We have quite the sticky subject today — that concerning all that is used to adhere stamps to covers or cards. The term ADHESIVE in philately can either refer to the gum on the back of a stamp, be it water-activated or self-adhesive, or the stamp itself affixed to prepay postage in contrast to a pre-printed design as on postal stationery. Stamps have also been issued without any adhesive at all and were affixed to envelopes by glue or other means.

It has been said that stamp gum, in its never-hinged state, is the most valuable substance on Earth.

The earliest human use of adhesive-like substances was approximately 200,000 years ago. Two stone flakes were discovered in central Italy partially covered with birch-bark tar and a third stone dating from the Middle Pleistocene era. This is thought to be the oldest discovered human use of tar-hafted stones.

The birch-bark-tar adhesive is a simple, one-component adhesive. Although sticky enough, plant-based adhesives are brittle and vulnerable to environmental conditions. The first use of compound adhesives was discovered in Sibudu, South Africa. Here, 70,000-year-old stone segments that were once inserted in axe hafts were discovered covered with an adhesive composed of plant gum and red ochre (natural iron oxide) as adding ochre to plant gum produces a stronger product and protects the gum from disintegrating under wet conditions. The ability to produce stronger adhesives allowed middle stone age humans to attach stone segments to sticks in greater variations, which led to the development of new tools.

The first references to adhesives in literature first appeared in approximately 2000 BCE. The Greeks and Romans made great contributions to the development of adhesives. In Europe, glue was not widely used until the period 1500–1700 CE. From then until the 1900s increases in adhesive use and discovery were relatively gradual. Only since the last century has the development of synthetic adhesives accelerated rapidly, and innovation in the field continues to the present.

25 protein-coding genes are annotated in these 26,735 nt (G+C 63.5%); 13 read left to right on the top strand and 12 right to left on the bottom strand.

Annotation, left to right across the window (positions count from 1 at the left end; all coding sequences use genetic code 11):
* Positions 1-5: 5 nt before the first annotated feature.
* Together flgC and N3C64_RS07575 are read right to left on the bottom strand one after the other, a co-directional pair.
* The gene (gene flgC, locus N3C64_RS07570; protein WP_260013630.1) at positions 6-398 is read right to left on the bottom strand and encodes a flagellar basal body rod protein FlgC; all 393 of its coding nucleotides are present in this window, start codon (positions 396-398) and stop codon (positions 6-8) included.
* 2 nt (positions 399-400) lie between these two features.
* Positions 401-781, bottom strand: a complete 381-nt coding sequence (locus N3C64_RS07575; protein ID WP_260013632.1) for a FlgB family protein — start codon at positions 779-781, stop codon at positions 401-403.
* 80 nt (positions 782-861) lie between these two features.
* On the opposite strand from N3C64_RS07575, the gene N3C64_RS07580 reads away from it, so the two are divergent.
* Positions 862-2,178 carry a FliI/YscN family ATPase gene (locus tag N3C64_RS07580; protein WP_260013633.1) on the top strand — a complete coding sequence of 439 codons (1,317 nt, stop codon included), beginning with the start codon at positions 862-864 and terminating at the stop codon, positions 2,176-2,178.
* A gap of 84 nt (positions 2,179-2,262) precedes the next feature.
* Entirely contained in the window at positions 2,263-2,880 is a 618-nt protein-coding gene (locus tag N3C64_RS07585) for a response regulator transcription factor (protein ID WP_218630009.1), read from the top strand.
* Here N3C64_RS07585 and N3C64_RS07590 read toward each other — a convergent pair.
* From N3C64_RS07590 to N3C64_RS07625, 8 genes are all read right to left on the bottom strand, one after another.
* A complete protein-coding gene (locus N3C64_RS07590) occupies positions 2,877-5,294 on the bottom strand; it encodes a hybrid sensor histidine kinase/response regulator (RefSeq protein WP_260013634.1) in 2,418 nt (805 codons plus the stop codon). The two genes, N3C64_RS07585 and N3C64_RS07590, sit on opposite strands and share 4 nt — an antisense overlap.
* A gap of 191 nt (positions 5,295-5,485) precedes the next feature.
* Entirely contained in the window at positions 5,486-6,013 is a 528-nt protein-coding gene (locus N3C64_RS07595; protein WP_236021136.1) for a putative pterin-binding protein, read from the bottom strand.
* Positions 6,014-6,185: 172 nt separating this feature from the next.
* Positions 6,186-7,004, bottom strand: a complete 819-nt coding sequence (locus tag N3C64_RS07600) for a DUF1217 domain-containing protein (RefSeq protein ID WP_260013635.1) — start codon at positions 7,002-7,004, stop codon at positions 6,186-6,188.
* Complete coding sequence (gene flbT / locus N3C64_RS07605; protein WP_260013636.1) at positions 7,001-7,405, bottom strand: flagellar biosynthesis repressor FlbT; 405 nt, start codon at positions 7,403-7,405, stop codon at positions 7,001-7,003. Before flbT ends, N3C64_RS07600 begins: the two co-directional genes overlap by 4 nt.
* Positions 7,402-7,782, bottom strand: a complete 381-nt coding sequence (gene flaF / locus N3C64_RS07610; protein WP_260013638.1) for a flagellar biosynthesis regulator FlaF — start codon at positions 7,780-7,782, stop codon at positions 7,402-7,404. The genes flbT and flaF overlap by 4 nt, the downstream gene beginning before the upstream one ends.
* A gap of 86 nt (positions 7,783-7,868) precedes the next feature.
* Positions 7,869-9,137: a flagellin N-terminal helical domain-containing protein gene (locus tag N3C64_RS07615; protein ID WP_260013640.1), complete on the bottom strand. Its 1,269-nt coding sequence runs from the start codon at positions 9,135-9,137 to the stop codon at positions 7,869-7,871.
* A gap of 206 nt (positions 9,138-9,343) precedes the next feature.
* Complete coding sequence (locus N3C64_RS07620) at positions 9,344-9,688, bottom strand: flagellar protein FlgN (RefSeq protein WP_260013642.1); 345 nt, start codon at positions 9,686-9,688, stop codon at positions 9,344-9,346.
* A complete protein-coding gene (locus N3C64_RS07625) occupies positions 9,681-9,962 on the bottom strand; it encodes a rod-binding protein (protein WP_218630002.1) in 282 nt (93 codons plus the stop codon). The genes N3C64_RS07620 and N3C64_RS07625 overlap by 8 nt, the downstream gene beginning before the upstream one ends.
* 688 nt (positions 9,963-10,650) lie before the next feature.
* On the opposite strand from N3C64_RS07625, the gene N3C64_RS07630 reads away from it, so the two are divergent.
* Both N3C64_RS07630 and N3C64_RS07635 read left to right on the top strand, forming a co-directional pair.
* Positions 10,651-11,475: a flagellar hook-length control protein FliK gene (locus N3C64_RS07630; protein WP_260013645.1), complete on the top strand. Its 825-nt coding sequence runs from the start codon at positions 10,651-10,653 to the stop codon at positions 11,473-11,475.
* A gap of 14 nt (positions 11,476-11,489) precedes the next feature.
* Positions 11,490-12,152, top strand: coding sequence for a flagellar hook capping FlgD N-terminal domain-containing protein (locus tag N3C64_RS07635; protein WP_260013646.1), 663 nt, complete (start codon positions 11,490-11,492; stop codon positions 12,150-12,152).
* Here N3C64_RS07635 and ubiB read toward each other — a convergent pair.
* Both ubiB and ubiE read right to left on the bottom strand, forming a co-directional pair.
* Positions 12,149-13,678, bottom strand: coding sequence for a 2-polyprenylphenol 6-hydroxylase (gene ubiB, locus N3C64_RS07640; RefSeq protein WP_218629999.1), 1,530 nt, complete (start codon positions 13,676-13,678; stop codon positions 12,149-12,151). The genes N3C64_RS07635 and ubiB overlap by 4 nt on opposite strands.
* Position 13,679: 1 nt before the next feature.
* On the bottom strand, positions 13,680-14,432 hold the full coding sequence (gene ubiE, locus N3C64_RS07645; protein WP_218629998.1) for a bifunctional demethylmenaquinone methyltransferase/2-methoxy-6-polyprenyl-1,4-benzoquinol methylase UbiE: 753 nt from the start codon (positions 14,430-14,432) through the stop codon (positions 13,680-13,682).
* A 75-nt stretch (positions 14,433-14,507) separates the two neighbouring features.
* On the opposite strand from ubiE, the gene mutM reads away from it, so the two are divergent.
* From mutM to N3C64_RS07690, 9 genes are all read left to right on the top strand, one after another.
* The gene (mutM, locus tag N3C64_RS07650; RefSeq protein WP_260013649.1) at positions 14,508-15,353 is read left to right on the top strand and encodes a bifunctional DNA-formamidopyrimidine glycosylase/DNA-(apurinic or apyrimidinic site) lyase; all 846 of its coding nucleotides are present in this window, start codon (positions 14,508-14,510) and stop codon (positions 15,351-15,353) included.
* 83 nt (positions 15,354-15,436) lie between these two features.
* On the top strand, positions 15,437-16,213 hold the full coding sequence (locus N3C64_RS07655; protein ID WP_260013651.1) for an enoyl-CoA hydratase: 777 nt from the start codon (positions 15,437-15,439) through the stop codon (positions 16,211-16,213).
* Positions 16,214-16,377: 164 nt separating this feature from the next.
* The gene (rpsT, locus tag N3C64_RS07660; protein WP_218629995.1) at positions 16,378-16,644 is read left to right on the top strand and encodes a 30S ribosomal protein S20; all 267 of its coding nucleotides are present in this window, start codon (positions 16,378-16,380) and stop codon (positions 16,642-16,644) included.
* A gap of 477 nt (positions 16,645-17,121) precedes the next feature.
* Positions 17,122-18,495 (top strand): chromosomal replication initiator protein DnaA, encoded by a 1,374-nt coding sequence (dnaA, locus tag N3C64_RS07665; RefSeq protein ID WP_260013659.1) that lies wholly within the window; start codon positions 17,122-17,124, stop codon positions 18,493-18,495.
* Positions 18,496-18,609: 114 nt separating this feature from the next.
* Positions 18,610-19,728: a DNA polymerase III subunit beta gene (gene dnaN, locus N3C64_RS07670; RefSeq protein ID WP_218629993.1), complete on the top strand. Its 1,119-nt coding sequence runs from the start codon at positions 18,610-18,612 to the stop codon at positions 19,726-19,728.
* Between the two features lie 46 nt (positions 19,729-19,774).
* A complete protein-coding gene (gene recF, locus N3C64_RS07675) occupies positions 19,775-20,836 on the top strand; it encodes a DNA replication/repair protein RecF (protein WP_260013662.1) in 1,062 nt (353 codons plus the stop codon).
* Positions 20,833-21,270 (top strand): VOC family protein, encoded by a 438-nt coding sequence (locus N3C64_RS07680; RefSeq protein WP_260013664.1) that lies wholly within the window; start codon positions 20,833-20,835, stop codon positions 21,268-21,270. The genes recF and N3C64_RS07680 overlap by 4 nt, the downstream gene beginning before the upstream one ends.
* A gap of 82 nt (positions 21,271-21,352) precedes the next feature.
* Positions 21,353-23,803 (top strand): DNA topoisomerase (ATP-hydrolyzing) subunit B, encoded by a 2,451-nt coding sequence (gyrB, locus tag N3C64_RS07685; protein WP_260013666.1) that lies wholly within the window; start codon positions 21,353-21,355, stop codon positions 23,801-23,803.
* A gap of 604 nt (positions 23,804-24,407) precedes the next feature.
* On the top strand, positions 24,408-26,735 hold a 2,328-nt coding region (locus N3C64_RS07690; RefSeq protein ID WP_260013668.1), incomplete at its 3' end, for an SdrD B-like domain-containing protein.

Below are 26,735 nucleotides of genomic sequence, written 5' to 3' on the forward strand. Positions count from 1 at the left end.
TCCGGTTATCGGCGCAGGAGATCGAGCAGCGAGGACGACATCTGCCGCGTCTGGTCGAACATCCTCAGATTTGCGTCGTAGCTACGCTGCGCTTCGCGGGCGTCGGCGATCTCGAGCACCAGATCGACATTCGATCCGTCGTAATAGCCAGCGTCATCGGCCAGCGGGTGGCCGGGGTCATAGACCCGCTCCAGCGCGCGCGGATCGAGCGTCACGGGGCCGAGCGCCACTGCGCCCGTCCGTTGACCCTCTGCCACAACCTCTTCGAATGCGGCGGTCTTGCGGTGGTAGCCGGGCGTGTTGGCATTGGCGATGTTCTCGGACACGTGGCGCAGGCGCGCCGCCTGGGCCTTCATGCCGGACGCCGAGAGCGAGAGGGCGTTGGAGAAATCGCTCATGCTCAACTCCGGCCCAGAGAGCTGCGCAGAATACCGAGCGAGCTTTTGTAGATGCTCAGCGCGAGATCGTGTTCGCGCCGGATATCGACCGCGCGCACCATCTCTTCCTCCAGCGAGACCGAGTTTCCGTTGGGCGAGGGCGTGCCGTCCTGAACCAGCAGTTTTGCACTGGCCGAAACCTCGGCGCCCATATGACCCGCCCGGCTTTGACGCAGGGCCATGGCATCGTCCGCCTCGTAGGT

In 1750, the first British glue patent was issued for fish glue. The following decades of the next century witnessed the manufacture of casein glues in German and Swiss factories. In 1876, the first US patent (number 183,024) was issued to the Ross brothers for the production of casein glue.

Before postage stamps existed, people receiving letters would have to pay for them. The payment was based on how many papers were in the envelope and how far the letter had traveled. Rowland Hill came up a solution of prepayment. At the time, he wrote that his prepaid postage adhesive would be “covered at the back with a glutinous wash.” This led to his invention of stamp gum in 1837; the first postage stamps used starch-based adhesives when issued in 1840.

The first U.S. patent (number 61,991) on dextrin (a starch derivative) adhesive was issued in 1867. Natural rubber-based sticky adhesives were first used on a backing by Henry Day (U.S. Patent 3,965) in 1845. Later, these kinds of adhesives were used in cloth backed surgical and electric tapes. By 1925, the pressure-sensitive tape industry was born. Today, sticky notes, Scotch tape, and other tapes are examples of PSA (pressure-sensitive adhesives).